Harrogate, with a rent of £85,000 per annum, was opened at the start of 2001 with new leases signed on Birmingham, Croydon and Leeds since the turn of the century. To make these Bar Med sites work, SFI needed to be taking well in excess of £20,000 a week at each. A substantial drop below that figure meant they quickly became marginal.

Laurel decided there were just six Bar Med sites Guildford, Bournemouth, Reading, Crawley, Tor- quay and Shrewsbury worth buying (the remain- der of its acquisition list was made up of 38 Litten Tree venues, 44 Slug & Lettuce outlets, five Fiesta Havanas and a few individually-named pubs).

Of the 21 Litten Tree sites being sold by the administrator (from an estate of 59 sites), 11 have been closed for business. The average Litten Tree rent at the 21 venues is £86,000 with an average rates bill of £35,000. PwC has decided the Litten Tree venues in Swindon (£110,000 rent per annum), Macclesfield (£80,000), Colwyn Bay (£70,000), Staines (£105,000), Braintree (£62,000), Burnley (£65,000), Barnstaple (£70,000), Camberley (£85,000), Slough (£122,000), Croydon (£88,000) and Reading (£85,000) are not worth keeping open. Four of the closed Litten Tree sites were re-opened as recently as 2002 the year the company admitted overspending by £16m as it rushed into the final stage of its over-expansion.

Dozen Slug & Lettuces shunned

Even SFI's best brand, Slug & Lettuce, seems to have suffered from questionable site selection and investment decisions. Of the 56-strong estate, Laurel declined to buy a dozen sites. Of these 12 sites, the administrator has closed Kingston (rent of £231,856 per annum), Milton Keynes (£85,000) and Glasgow (£85,000). Aside from Kingston, there are two Slug & Lettuces still trading with mega-rents: Windsor pays £234,000 per annum and a site in St Martins Lane, in the West End, London, has an annual rent of £243,000. Overall, taking out the three mega-rents, the Slug & Lettuce sites have an average rent of £79,000 per annum.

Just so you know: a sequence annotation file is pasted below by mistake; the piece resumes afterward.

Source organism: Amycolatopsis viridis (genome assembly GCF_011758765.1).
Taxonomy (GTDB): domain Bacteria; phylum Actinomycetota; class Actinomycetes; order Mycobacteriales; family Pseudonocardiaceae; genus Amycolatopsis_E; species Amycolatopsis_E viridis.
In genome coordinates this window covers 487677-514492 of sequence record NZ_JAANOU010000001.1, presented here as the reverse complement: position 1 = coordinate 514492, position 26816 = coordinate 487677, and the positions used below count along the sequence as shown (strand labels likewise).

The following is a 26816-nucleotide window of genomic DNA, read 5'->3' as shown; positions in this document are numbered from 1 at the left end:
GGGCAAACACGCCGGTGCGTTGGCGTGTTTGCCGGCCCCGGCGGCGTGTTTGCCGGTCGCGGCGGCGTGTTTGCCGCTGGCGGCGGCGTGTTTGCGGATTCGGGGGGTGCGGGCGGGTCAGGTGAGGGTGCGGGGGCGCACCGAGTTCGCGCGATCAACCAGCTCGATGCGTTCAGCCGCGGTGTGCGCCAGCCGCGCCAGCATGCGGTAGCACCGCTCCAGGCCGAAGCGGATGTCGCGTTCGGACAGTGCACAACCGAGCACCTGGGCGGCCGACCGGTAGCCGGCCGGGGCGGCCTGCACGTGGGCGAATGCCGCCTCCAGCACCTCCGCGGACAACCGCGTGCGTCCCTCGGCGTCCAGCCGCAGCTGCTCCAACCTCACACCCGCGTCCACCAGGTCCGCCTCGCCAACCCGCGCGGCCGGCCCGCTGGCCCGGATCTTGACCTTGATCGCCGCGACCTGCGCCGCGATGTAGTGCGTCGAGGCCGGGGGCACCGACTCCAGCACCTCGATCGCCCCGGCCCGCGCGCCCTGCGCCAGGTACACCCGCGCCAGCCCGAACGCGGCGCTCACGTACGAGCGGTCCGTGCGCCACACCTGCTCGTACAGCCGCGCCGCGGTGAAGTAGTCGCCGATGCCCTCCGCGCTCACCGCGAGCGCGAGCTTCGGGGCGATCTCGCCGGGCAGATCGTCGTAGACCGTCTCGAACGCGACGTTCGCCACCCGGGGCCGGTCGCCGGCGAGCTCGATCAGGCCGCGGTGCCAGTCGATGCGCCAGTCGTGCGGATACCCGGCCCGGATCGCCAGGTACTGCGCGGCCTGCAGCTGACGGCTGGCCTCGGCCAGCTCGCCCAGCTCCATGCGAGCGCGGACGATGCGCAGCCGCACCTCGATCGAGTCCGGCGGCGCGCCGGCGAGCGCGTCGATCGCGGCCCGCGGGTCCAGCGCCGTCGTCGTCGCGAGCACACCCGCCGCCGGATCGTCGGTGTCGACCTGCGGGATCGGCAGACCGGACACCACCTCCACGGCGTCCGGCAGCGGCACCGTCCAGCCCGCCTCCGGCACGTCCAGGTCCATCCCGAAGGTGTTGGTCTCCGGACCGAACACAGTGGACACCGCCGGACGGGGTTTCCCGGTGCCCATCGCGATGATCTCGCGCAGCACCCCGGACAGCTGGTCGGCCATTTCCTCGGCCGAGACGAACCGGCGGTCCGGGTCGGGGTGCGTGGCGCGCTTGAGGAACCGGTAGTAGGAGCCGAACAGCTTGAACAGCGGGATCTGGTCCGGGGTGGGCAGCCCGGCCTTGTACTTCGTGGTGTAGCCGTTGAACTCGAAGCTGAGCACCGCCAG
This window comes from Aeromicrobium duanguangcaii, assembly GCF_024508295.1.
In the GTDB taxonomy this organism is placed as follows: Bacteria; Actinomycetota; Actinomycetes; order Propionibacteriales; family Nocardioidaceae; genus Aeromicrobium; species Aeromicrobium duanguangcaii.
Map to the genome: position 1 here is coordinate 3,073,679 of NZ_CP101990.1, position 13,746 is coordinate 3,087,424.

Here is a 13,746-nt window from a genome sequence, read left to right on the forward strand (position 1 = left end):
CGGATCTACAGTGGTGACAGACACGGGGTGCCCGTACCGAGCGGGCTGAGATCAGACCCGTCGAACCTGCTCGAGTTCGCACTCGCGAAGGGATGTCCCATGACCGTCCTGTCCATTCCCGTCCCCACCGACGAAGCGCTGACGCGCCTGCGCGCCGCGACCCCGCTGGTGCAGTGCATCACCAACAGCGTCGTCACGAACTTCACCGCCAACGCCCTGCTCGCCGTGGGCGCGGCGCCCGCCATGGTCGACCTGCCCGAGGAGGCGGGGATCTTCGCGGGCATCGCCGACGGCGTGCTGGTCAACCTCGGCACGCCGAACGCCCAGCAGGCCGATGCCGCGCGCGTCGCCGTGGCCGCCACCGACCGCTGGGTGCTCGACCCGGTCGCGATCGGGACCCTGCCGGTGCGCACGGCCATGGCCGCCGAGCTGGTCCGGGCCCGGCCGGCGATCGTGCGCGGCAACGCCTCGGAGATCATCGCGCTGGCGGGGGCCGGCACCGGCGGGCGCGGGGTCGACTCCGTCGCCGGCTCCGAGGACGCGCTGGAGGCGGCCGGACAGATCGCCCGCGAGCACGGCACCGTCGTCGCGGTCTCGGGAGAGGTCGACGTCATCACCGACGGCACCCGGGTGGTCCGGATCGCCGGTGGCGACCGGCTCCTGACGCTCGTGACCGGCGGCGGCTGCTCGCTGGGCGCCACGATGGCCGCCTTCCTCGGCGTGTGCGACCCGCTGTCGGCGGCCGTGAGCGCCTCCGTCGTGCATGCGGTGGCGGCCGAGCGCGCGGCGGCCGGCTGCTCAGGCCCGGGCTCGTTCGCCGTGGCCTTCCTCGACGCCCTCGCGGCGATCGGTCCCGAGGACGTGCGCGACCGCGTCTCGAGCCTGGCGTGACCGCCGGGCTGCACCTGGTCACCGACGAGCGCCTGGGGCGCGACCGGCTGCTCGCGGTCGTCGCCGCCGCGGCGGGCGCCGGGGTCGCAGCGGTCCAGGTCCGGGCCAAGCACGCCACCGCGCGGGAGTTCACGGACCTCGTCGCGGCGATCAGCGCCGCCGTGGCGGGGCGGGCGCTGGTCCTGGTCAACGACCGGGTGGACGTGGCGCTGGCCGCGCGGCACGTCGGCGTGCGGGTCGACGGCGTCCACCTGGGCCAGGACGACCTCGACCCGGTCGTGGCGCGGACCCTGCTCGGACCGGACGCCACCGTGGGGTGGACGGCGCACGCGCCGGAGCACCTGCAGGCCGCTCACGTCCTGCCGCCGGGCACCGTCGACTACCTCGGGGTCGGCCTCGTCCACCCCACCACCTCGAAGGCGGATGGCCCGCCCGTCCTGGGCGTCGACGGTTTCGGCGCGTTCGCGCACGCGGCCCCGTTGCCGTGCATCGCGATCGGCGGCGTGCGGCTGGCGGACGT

Of the Slug & Lettuce sites still trading at least one, Newbury, is a converted Parisa cafe bar, the chain SFI acquired at the end of 2001. With a rent of £56,000 a year, the Newbury site is, arguably, just too small to trade as a Slug & Lettuce in the long term.

Overall, this group of SFI venues make it clear that the seeds of the company's destruction were sown some time ago. It is likely that many of these sites will pass to individual entrepreneurs who know their locality far better than SFI ever did.

SFI was merely a castle of sand

No doubt, they will be pressing landlords to offer rent deals at values much lower than those SFI were willing to pay. For those who bought SFI shares that are now worthless, these 50 properties represent the primary reason why this company turned out to be little more than a castle of sand. Over-rented sites lead to low profits and low leasehold capital values.

Stuart Lawson has blamed SFI's problems prior to his arrival on a failure to make the organisational changes needed to run a company that quadrupled in size in a few years. 'There was just an inappropriate way of doing things for the scale of the business SFI had become, he said last year. 'It was a business that had grown very quickly without the appropriate controls. A small entrepreneurial business will work differently to a large business, but the skill sets and processes have to grow with the company. I would suggest those things didn't grow with this company.

There's no doubting that SFI's finance department struggled to keep up with its expansion. But SFI was guilty of over-investment and poor site selection. Most companies will struggle if they open as many as one poor site in 10. With Bar Med and Litten Tree openings, SFI's strike-out rate appears to have been much higher.

Related topics: Property law, Legislation, Other operators